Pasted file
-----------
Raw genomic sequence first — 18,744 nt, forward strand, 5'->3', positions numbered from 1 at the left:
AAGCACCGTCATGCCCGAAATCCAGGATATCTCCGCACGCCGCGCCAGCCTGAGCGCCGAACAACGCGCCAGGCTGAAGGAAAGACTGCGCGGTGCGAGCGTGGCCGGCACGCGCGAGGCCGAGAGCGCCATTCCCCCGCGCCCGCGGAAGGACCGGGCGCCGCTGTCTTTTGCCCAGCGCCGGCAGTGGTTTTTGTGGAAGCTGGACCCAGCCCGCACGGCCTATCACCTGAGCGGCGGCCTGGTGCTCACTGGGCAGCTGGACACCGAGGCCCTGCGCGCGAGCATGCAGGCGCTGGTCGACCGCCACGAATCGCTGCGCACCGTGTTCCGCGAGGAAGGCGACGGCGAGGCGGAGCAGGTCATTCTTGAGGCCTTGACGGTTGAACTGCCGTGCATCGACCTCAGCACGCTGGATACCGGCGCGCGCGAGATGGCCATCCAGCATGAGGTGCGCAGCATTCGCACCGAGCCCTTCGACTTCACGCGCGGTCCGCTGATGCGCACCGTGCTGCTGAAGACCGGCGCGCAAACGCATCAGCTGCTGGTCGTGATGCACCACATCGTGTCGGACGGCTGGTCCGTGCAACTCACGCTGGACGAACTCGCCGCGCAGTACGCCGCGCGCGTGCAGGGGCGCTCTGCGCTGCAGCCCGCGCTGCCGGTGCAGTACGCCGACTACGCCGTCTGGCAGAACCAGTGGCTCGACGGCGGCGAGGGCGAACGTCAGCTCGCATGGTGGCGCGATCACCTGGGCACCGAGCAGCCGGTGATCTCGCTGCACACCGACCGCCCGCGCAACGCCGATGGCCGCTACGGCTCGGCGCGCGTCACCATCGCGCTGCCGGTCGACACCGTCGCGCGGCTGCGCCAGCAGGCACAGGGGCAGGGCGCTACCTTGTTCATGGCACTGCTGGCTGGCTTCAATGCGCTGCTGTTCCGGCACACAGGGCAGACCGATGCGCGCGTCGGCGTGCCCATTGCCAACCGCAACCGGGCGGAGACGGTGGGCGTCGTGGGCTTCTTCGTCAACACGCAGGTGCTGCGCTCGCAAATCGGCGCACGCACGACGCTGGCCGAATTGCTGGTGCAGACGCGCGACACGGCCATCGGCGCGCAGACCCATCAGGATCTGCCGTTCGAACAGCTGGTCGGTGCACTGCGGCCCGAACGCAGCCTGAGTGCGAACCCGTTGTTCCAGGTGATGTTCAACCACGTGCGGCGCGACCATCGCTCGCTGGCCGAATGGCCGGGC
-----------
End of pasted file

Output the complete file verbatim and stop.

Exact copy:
Raw genomic sequence first — 18,744 nt, forward strand, 5'->3', positions numbered from 1 at the left:
AAGCACCGTCATGCCCGAAATCCAGGATATCTCCGCACGCCGCGCCAGCCTGAGCGCCGAACAACGCGCCAGGCTGAAGGAAAGACTGCGCGGTGCGAGCGTGGCCGGCACGCGCGAGGCCGAGAGCGCCATTCCCCCGCGCCCGCGGAAGGACCGGGCGCCGCTGTCTTTTGCCCAGCGCCGGCAGTGGTTTTTGTGGAAGCTGGACCCAGCCCGCACGGCCTATCACCTGAGCGGCGGCCTGGTGCTCACTGGGCAGCTGGACACCGAGGCCCTGCGCGCGAGCATGCAGGCGCTGGTCGACCGCCACGAATCGCTGCGCACCGTGTTCCGCGAGGAAGGCGACGGCGAGGCGGAGCAGGTCATTCTTGAGGCCTTGACGGTTGAACTGCCGTGCATCGACCTCAGCACGCTGGATACCGGCGCGCGCGAGATGGCCATCCAGCATGAGGTGCGCAGCATTCGCACCGAGCCCTTCGACTTCACGCGCGGTCCGCTGATGCGCACCGTGCTGCTGAAGACCGGCGCGCAAACGCATCAGCTGCTGGTCGTGATGCACCACATCGTGTCGGACGGCTGGTCCGTGCAACTCACGCTGGACGAACTCGCCGCGCAGTACGCCGCGCGCGTGCAGGGGCGCTCTGCGCTGCAGCCCGCGCTGCCGGTGCAGTACGCCGACTACGCCGTCTGGCAGAACCAGTGGCTCGACGGCGGCGAGGGCGAACGTCAGCTCGCATGGTGGCGCGATCACCTGGGCACCGAGCAGCCGGTGATCTCGCTGCACACCGACCGCCCGCGCAACGCCGATGGCCGCTACGGCTCGGCGCGCGTCACCATCGCGCTGCCGGTCGACACCGTCGCGCGGCTGCGCCAGCAGGCACAGGGGCAGGGCGCTACCTTGTTCATGGCACTGCTGGCTGGCTTCAATGCGCTGCTGTTCCGGCACACAGGGCAGACCGATGCGCGCGTCGGCGTGCCCATTGCCAACCGCAACCGGGCGGAGACGGTGGGCGTCGTGGGCTTCTTCGTCAACACGCAGGTGCTGCGCTCGCAAATCGGCGCACGCACGACGCTGGCCGAATTGCTGGTGCAGACGCGCGACACGGCCATCGGCGCGCAGACCCATCAGGATCTGCCGTTCGAACAGCTGGTCGGTGCACTGCGGCCCGAACGCAGCCTGAGTGCGAACCCGTTGTTCCAGGTGATGTTCAACCACGTGCGGCGCGACCATCGCTCGCTGGCCGAATGGCCGGGC